So glad you found these tips helpful, Tiara! That’s why I’m on a mission to share tips like these – we don’t need to feel overwhelmed and overdoing everything! Keep me posted on your progress. 🙂

    4. Jia Shin 5 months ago

      Thanks for the great tips I really need to sit back and start thinking about this.

      • Author
        Caitlin Faas 5 months ago

        Great, Jia! Of course, I recommend having someone hold you accountable. Send me a note if you need one-on-one help! 🙂

    5. Lucy 5 months ago

      These are such helpful tips. I particularly like the one about figuring out where your time goes. Will be using these!

      • Author
        Caitlin Faas 5 months ago

        Excellent, Lucy – keep me posted on where your time is going!

    6. Claire 5 months ago

      Great tips – I think achieving and having certain goals in your life is so important. Sometimes saying yes to the opportunities you find are great, but at the same time you should learn when to say no as well.

      • Author
        Caitlin Faas 5 months ago

        Thanks, Claire! Saying no to new opportunities can be a challenge, but so worth it!

    7. Sandy Brandon 5 months ago

      I love the tip of learning to say No. You don’t have to be the one that always says Yes. It took me years to figure that out, and I still struggle with it occoasionally!! You have some great insight on this article!! Thanks for posting

      • Author
        Caitlin Faas 5 months ago

        Thanks, Sandy! I still struggle with it too, sometimes, but it’s so powerful! 🙂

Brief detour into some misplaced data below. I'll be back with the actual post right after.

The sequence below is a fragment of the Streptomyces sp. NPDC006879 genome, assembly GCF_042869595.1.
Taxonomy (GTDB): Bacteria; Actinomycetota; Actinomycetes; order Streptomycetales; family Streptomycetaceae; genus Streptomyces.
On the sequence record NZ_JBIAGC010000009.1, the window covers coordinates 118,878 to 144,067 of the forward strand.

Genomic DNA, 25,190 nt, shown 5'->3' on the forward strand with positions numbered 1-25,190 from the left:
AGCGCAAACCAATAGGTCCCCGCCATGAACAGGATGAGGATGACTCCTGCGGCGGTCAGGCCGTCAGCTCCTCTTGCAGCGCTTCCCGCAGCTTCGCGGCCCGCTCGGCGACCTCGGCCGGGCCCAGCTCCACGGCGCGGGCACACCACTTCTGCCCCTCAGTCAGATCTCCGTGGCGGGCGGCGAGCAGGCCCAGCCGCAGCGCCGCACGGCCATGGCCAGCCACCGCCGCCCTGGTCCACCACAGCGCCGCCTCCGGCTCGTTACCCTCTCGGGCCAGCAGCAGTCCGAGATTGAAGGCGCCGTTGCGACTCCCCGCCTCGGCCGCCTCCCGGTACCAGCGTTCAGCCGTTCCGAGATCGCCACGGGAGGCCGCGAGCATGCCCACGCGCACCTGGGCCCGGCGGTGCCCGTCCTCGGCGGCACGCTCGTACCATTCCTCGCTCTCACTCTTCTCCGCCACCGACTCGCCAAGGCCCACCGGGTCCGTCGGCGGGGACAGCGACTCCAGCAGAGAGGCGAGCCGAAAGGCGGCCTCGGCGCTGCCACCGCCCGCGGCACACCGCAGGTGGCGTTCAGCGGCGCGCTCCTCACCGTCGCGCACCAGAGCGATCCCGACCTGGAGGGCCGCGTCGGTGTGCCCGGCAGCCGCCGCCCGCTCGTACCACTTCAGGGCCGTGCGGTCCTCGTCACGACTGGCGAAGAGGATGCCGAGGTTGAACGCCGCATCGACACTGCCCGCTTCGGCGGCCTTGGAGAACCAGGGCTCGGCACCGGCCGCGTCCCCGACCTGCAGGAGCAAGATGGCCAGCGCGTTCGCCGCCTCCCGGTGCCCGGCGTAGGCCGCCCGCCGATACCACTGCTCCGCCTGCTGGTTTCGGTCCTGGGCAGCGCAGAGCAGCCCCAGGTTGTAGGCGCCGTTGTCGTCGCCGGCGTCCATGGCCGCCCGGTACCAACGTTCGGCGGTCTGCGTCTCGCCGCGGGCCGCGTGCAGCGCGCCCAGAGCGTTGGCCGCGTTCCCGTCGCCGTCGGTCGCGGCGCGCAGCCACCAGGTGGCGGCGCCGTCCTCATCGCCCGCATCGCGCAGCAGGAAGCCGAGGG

8. Avery Fisher
      Avery Fisher 5 months ago

      You are so right! We need to constantly tweak what works for us. There is no right answer. It’s just its difficult to prioritize time management when there is so much that demands your time besides work too- family, friends etc…

      • Author
        Caitlin Faas 5 months ago

        Absolutely, Avery! Finding that balance can be tricky, but making those small changes to one area at a time can really add up quickly.

    9. Nicole 5 months ago

      I love the fact that you separated the difference between productive and busy! Surprisingly, a lot of people don’t understand that. But thanks for sharing your tips, I I will be putting these to good use.

      • Author
        Caitlin Faas 5 months ago

        Thanks, Nicole! Keep me posted on how it works for you!

    10. Ana Simmons
      Ana Simmons 5 months ago

      Very very Timely. Thanks for penning these!

      • Author
        Caitlin Faas 5 months ago

        Thanks, Ana – keep me posted on how it helps you! 🙂